The passage also highlights God’s absolute claim upon his people. Consider the way the parable forces Isaiah’s hearers to draw the unavoidable conclusion that the vineyard, not its owner, is responsible for the poor harvest. In much of the book of Isaiah, responsibility for the nation’s demise is laid at the feet of the leaders (kings, priests, prophets, etc). One scholar has thus suggested that phrases such as “house of Israel” and “man (NRSV ‘people’) of Judah” refer exclusively to leaders.2  But even if we do not go that far, preachers know that the word they declare from the pulpit is empty if it is not first heard by the one in the pulpit. Those of us whose calling it is to care for the vineyard of God should be stung by the intensity of the vineyard owner’s personal care, as evidenced by the succession of six verbs in v. 2. The seventh verb in the verse (“yielded”) refers to the vineyard’s failed production. God’s outpouring of a variety of gifts upon preachers, teachers, and pastors leaves us without excuse as we exercise our ministry.

The issue that may cause us the greatest consternation in this passage is Israel’s election.  That nation had a strong and theologically sound doctrine of their election by Yahweh.  What was missing with them — and often with us — is the fruit God expects from his irrevocable calling. The exile did not mean Israel lost its elect status; it did mean that for several generations the people lost the blessings of that election. I cannot help but think how the North American church has lost what it means to live into the gracious expectations God has for us, to continue to bear fruit for the kingdom. Jesus’ words in the gospel lection for today are ominous: “the kingdom of God will be taken from you and given to a people that produces the fruits of the kingdom” (Matthew 21:43).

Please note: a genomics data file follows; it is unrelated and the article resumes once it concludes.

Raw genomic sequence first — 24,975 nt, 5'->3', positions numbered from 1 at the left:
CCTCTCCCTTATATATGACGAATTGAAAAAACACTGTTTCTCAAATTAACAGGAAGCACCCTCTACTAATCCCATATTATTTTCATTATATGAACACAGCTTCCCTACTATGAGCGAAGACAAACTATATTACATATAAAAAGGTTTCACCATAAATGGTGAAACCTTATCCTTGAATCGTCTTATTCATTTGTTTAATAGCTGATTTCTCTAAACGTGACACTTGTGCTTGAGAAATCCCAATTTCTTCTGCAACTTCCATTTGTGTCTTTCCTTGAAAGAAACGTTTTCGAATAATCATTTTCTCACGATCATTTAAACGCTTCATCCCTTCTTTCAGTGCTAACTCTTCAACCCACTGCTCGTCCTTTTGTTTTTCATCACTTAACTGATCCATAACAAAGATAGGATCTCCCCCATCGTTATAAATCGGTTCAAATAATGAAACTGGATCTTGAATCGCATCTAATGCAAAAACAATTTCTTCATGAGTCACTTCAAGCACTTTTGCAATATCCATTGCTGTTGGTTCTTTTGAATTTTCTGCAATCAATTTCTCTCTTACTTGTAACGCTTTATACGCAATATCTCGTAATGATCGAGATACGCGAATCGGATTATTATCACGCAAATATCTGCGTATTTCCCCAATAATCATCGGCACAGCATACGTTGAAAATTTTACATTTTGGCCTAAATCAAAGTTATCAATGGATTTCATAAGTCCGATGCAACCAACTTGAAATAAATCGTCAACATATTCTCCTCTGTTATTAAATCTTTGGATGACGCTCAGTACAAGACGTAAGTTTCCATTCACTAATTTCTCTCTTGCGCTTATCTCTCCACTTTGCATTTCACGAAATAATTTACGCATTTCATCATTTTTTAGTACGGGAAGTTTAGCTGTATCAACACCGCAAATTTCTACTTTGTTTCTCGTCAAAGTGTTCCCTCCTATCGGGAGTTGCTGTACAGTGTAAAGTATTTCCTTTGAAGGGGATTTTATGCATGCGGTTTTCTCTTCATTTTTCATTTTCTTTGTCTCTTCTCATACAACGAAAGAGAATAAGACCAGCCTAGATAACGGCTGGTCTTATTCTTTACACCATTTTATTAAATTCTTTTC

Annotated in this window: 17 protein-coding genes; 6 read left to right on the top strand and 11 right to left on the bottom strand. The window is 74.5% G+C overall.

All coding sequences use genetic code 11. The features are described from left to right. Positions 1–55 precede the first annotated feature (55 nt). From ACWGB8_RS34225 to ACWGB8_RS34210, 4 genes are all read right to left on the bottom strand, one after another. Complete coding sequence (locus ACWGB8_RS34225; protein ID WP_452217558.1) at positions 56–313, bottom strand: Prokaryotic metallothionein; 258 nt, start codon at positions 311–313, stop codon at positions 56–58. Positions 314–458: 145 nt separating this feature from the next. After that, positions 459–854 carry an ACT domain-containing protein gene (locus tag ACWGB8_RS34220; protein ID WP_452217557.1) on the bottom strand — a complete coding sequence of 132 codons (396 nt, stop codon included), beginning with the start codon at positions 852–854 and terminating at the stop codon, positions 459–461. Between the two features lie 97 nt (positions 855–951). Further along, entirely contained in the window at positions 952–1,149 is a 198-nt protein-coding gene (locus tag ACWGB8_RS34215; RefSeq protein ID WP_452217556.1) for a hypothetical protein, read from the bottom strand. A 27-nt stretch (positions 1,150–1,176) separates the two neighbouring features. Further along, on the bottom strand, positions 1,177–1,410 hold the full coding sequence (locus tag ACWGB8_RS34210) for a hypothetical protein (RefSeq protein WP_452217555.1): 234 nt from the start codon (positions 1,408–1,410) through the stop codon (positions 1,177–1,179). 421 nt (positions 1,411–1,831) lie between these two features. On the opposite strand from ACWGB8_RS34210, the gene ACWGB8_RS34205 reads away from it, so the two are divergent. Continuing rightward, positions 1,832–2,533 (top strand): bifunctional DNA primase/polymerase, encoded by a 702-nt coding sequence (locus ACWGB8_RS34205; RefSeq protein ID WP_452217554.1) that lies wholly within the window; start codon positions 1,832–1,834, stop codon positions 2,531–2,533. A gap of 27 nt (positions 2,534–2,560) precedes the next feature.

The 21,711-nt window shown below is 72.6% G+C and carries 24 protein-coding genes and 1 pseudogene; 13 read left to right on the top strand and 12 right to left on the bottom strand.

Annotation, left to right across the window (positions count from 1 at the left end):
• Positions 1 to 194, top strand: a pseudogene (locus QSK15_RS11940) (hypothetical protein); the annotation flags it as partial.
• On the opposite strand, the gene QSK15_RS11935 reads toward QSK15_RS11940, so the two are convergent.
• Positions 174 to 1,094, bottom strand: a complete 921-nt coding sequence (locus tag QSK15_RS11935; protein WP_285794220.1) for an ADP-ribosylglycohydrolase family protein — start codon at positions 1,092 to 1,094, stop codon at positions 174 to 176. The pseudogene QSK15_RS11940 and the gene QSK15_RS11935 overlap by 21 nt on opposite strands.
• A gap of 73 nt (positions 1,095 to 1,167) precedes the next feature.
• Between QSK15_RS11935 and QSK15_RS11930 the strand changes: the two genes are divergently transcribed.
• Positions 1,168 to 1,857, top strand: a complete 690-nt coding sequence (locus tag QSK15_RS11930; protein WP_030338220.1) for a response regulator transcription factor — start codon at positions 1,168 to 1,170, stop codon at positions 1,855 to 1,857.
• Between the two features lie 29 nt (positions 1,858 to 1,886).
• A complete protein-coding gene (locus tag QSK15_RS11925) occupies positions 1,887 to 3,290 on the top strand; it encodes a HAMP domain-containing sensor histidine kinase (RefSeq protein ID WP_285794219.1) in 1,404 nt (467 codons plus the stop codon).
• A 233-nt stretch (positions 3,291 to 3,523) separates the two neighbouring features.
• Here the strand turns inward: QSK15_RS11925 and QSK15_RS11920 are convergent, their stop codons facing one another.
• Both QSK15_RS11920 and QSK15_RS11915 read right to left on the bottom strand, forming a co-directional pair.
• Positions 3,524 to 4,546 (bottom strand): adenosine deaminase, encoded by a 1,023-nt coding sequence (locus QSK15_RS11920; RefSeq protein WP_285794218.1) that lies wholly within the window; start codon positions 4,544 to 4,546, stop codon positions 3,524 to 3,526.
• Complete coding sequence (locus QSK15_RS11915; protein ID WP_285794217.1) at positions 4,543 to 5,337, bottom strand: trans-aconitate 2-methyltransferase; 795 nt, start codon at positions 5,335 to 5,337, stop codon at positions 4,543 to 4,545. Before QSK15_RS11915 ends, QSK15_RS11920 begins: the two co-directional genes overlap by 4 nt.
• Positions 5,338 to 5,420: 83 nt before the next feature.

There is hope! This Old Testament reading falls on October 5, 2008, creating a providential connection with many churches’ celebration of World Communion Sunday.  Beyond the obvious imagery of grapes and wine, there is — regardless of different ecclesiastical and theological traditions — an expectation that the Lord’s Supper is a means of grace, a blessing from the One who supplies every good and perfect gift.  Christ is the vine; we are the branches (John 15); and each church is part of God’s vineyard. Today we may come to His table, humbly expecting the fruitful harvest God has graciously enabled us to bring forth. We will need the worldwide church to realize that goal.

1Gary R. Williams, “Frustrated Expectations in Isaiah V 1-7: A Literary Interpretation,” Vetus Testamentum 35 (1985): 459-465.
2Marvin L. Chaney, “Whose Sour Grapes? The Addressees of Isaiah 5:1-7 in the Light of Political Economy,” Semeia 87 (1999): 105-122.